Today marks the 30th Anniversary of the deadliest apartment fire in Los Angeles history, the September 4, 1982 arson blaze at the Dorothy Mae Apartments.
Reported to the Los Angeles Fire Department at 4:26 AM, the fire set intentionally with 98-cents worth of gasoline erupted into a senseless inferno that took 25 lives - and brought profound change to our community and those who proudly protect it.
From the LAFD Historical Archive...
"The Dorothy Mae Apartment is a four-story, 50 ft. wide X 140 ft. deep, center hallway, of brick-joist construction that was built in 1927. Due to its location on an inclined lot, the first floor has only a foyer and boiler/laundry room located at the front of the building. The upper three floors contain 43 residential apartments occupied by approximately 170 people, almost all of whom were Spanish speaking. The building had the required Ponet doors and smoke detectors installed.While much has changed in our City in the past three decades, the impact of the Dorothy Mae Apartment Fire has only strengthened our commitment to prevent fire, protect persons from it - and when necessary, support the prosecution of those who would use it to cause harm.
ANALYSIS OF THE FIRE:
The fire started in the second floor hallway, just inside the front Ponet door by the use of a flammable liquid. It appears that it burned unnoticed for some time. It is not clear how occupants first became aware of the fire. Once alerted, occupants started evacuating, using the hallways. Indications are that a flashover or back-draft occurred, resulting in 18 fatalities on the second floor and third floor.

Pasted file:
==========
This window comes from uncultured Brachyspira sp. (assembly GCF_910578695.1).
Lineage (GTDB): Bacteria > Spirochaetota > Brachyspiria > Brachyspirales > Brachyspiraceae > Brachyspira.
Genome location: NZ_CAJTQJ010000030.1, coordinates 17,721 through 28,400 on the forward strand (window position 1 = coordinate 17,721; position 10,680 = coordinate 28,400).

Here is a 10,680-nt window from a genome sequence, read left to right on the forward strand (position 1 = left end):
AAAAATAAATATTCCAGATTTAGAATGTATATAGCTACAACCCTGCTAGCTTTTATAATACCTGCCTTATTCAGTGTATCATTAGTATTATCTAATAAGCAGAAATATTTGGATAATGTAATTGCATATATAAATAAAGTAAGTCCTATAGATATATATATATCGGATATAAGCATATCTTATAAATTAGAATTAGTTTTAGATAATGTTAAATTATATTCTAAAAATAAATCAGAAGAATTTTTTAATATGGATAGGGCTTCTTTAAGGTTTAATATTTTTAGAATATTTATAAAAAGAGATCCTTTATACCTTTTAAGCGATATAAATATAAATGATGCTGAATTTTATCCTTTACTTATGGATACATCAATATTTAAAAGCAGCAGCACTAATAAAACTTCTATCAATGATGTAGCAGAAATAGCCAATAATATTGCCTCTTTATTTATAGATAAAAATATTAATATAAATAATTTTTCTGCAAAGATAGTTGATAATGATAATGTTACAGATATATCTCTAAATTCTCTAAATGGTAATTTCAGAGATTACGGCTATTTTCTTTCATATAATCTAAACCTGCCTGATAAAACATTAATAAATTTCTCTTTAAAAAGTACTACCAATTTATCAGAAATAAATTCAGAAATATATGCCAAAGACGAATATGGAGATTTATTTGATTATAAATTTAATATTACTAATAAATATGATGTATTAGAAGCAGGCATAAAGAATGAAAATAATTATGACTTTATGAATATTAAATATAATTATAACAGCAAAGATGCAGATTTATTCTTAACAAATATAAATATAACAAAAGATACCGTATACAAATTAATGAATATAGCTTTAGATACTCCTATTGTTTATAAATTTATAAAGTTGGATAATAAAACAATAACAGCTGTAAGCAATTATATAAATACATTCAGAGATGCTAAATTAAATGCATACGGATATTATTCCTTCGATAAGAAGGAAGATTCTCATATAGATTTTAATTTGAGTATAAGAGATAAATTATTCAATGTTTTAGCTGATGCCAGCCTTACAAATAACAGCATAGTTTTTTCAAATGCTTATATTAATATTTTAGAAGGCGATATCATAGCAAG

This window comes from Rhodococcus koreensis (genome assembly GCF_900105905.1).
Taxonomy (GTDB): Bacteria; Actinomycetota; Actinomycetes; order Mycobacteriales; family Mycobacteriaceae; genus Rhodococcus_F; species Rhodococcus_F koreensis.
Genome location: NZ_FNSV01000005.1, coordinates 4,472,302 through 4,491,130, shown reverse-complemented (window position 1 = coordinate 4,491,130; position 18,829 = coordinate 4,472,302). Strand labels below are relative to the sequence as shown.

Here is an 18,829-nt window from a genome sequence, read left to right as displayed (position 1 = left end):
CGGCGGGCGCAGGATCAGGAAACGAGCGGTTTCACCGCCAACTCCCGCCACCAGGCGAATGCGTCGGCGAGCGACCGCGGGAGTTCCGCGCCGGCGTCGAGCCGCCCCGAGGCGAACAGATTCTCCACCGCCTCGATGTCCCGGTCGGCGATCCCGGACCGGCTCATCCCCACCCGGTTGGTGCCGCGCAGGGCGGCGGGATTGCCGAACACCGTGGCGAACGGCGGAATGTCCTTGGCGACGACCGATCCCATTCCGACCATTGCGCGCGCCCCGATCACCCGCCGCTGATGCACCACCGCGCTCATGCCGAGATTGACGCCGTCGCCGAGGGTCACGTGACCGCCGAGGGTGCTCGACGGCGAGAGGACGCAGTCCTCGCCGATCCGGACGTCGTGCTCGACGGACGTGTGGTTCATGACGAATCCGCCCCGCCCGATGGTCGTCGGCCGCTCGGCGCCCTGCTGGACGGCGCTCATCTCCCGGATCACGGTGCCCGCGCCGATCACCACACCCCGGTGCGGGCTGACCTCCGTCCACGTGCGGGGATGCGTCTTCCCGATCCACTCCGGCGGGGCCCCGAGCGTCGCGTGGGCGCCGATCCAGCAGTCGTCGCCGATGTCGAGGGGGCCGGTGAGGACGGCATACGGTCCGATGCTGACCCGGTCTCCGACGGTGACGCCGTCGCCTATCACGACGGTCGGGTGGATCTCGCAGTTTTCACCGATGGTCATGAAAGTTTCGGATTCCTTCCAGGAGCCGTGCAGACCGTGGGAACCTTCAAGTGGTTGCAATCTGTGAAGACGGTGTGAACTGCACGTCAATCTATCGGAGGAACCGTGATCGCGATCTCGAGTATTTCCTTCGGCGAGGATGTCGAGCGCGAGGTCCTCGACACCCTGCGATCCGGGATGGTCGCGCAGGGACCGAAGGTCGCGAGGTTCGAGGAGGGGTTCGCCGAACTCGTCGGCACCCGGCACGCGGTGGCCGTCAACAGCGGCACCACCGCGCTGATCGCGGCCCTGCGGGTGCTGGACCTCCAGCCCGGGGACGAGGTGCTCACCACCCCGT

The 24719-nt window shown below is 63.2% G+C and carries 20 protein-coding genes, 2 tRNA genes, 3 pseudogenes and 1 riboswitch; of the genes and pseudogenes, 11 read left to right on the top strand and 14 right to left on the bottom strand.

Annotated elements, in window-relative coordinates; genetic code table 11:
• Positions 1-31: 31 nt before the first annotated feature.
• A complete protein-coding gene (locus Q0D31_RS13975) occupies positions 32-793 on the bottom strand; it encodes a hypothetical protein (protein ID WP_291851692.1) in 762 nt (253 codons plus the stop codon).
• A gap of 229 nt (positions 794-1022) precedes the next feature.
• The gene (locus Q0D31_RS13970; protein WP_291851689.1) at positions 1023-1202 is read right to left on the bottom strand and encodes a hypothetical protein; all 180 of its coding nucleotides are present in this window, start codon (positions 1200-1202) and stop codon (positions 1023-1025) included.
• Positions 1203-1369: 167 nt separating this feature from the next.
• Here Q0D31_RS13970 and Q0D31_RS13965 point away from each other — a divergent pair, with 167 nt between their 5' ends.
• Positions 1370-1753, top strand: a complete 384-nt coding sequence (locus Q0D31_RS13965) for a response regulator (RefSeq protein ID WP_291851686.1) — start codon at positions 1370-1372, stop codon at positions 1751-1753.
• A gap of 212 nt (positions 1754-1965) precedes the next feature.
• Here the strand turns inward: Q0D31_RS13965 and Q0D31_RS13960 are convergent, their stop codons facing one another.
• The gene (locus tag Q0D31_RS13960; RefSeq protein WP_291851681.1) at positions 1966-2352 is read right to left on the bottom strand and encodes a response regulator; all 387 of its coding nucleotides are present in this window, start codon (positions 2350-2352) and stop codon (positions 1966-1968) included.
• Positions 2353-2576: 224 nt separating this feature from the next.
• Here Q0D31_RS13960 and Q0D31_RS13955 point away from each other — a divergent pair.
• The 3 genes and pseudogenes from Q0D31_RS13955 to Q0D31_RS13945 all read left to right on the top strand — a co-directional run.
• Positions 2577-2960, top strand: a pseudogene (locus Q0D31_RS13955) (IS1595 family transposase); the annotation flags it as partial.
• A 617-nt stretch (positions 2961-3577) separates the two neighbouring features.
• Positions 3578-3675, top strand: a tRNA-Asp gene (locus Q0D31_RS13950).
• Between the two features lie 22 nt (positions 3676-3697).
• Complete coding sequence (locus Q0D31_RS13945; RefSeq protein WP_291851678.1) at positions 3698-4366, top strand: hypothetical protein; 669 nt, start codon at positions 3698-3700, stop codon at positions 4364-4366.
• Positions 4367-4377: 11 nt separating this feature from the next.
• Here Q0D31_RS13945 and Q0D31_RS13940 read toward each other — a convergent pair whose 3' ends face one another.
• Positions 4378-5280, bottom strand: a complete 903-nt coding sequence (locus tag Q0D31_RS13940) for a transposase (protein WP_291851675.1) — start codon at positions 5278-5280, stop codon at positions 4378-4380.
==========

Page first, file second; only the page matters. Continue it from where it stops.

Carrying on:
The Ponet doors at the front stairwell were closed, as was the Ponet door on the fourth floor at the rear stairs. The Ponet doors from the second floor hallway to the rear stairs, and the fourth floor stairs to the exterior fire escape were open. This allowed the fire to travel from the front of the second floor to the rear stairs, and the fourth floor stairs to the exterior fire escape were open. This allowed the fire to travel from the front of the second floor to the rear, up the stairs to the third floor hallway, and up the stairs to the fourth floor, and out the rear of the building on the fourth floor.
The Fire Department received a delayed alarm to this incident. The flashover/backdraft occurred prior to the Fire Department's arrival. Upon our arrival there were indications of a small fire at the rear, not the true extent of the fire that had taken place, nor the large number of fatalities and injuries that had occurred.
First arriving companies discovered the true situation upon entering the building at the rear. From the reports of bodies stacked in the stairwell..."
To learn more about the proud history of the Los Angeles Fire Department, visit our on-line historical archive and then plan your visit to the LAFD Museum in Hollywood.
To discover ways to keep your family safe from fire, plan a visit to your Neighborhood Fire Station today!
Submitted by Brian Humphrey, Spokesman
Los Angeles Fire Department